A living filamentous green alga, Spyrogyra sp., from The Gila National Forest of New Mexico. This is a pond scum forming species.

Desmid from East Turkey Creek 2

A desmid (microscopic green alga) in the genus Closterium from the Chiricahua Mountains of Arizona.

Santa Monica 7

Arachnoidiscus ornatus, a fossil marine centric diatom from Santa Monica, California.

A few diatoms, such as Didymosphenia geminata (otherwise known as rock snot for the visible manifestations of its colonies on rocks in freshwater habitats), are invaders that take over other diatom habitats, and some, such as species of  Pseudo-nitzschia cause shellfish poisoning through the production of domoic acid. However, for the most part diatoms are extremely beneficial, in fact essential to our very existence.  They are also quite beautiful and varied in their structure, making them a favorite of amateur and professional phycologists (people who study algae, also known as algologists) alike.

Pest diatom

 Didymosphenia geminata, an invasive freshwater diatom species.

Microphotos 2008 008

 Cymbella sp., a strange boomerang-shaped fossil diatom from Ireland.

Oamaru Triceratium

A fossil marine diatom Trigonium dobreeanum from the Eocene of Oamaru, New Zealand.

Triceratium articum

Trigonium arcticum, a large marine diatom from McMurdo Sound, Antarctica.

Microphotos 2008 007

A strange seed-shaped diatom in the genus Surirella, fossil from Ireland.


Bacteriastrum furcatum, a strange marine form from the Caribbean.

It is a great pity that we generally notice microorganisms only if they give us diseases. The lack of our general understanding of the importance of the micro-world may lead to our ultimate demise. We need to especially protect the phytoplankton of the oceans because their presence is vital to all life, including our own. It remains to be seen if we are capable of doing so and living up to our Latin designation Homo sapiens - "man the wise."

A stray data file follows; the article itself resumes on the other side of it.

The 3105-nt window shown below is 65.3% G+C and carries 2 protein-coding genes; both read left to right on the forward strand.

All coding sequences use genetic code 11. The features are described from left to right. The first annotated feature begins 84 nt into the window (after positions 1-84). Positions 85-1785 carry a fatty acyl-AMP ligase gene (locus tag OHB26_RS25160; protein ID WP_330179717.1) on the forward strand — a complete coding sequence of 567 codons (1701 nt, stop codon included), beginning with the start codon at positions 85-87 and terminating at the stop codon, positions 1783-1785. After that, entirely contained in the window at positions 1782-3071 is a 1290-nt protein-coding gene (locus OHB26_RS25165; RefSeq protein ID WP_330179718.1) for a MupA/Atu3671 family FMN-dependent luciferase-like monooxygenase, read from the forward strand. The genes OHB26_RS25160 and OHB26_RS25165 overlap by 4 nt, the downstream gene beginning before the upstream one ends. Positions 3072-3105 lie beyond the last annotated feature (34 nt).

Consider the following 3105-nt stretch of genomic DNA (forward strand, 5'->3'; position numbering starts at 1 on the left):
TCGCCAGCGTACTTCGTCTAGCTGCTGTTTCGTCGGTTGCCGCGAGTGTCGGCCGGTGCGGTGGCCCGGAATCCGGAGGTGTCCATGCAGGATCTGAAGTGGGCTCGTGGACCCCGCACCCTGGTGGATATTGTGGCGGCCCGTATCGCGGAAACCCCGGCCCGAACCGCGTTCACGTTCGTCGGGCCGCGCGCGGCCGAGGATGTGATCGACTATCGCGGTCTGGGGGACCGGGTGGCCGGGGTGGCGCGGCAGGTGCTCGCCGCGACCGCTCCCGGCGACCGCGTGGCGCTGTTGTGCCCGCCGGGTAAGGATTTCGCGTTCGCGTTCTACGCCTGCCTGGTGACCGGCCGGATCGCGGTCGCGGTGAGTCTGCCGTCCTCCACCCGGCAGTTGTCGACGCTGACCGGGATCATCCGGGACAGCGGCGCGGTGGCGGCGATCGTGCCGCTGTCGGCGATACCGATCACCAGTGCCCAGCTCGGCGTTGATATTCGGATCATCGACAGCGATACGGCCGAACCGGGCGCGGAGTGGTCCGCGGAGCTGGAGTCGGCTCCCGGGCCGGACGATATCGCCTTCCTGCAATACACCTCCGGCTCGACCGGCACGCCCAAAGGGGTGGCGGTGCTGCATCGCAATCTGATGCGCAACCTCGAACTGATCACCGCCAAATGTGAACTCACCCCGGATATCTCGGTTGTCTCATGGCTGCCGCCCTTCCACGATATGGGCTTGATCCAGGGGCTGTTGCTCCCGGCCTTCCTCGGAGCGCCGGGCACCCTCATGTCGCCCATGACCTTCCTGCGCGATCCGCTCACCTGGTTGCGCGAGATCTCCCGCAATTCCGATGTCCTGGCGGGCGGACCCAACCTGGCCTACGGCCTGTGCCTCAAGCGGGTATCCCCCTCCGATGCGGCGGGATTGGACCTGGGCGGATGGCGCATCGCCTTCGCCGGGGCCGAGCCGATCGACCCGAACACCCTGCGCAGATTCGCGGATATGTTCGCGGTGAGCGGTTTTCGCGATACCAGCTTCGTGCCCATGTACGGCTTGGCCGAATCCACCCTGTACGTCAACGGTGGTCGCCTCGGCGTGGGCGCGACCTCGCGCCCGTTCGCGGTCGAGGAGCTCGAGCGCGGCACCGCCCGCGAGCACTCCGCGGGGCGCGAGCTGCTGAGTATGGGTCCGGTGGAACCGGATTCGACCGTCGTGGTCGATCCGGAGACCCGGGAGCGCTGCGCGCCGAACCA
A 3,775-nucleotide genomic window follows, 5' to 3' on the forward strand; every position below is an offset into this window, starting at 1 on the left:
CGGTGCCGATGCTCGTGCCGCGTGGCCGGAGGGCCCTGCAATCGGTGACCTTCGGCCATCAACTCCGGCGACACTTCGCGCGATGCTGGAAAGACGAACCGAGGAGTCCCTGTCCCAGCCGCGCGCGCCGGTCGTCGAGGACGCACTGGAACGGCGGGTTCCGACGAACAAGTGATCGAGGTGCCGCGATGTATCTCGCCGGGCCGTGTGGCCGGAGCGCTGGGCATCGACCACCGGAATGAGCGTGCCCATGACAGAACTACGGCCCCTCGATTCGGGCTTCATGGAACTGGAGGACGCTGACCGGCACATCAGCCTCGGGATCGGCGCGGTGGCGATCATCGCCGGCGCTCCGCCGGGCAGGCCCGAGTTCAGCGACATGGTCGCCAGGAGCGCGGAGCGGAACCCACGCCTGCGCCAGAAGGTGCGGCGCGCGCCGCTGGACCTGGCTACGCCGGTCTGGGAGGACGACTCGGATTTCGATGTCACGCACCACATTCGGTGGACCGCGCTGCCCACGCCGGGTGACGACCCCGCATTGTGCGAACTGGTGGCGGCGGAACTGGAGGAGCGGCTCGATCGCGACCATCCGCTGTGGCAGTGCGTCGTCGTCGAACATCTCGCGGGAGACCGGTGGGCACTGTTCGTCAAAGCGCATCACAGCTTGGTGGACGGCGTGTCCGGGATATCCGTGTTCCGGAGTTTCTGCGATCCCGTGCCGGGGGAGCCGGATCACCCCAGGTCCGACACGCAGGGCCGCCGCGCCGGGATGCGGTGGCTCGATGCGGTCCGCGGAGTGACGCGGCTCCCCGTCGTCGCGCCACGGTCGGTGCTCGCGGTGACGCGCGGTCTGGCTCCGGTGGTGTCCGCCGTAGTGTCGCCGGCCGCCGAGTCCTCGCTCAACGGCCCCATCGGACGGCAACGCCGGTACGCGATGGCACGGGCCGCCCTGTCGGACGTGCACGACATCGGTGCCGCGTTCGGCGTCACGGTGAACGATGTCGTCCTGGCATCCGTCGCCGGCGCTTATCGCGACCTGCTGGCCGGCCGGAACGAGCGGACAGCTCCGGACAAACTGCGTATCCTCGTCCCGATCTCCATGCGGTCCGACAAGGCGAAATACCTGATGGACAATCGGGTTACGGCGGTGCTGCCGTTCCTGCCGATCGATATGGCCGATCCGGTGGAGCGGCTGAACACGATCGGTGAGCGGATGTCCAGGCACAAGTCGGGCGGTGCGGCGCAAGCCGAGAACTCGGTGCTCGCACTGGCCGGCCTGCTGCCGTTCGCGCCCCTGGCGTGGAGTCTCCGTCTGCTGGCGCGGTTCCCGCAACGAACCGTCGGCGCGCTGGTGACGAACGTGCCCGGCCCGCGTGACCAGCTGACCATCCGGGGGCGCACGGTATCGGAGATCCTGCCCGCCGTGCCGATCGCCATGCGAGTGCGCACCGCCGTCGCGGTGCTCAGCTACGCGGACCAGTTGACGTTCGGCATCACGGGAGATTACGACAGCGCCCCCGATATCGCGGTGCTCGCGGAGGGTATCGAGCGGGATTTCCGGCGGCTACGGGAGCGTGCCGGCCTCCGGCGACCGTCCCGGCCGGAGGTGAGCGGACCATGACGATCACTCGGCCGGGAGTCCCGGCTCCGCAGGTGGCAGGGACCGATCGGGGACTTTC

References: Two references to many microorganisms that are also fascinating reads include:

Canter-Lund, Hilda, and John WG Lund. 1995. Freshwater Algae: Their Microscopic World Explored. Biopress Ltd.

Dyer, Betsey Dexter. 2003. A field Guide to Bacteria. Comstock Pub. Assoc. (Cornell Univ. Press.

A useful book on the classification and phylogeny of life on the planet is:

Tudge, Colin. 2000. The Variety of Life. Oxford University Press.

There are many more books and many sites on the Internet (such as Micscape at for those who would like to explore further. I have only touched the surface, not mentioning hosts of other microorganisms, such as ciliates, rotifers, gastrotrichs, and many others.

As usual all photographs are by me.  Photos taken originally at 200-400 X, but resizing of photos makes this a bit difficult to apply directly to the photos as they appear here.

Originally posted to Desert Scientist on Fri May 11, 2012 at 10:29 PM PDT.

Also republished by Backyard Science, SciTech, J Town, DKOMA, and Community Spotlight.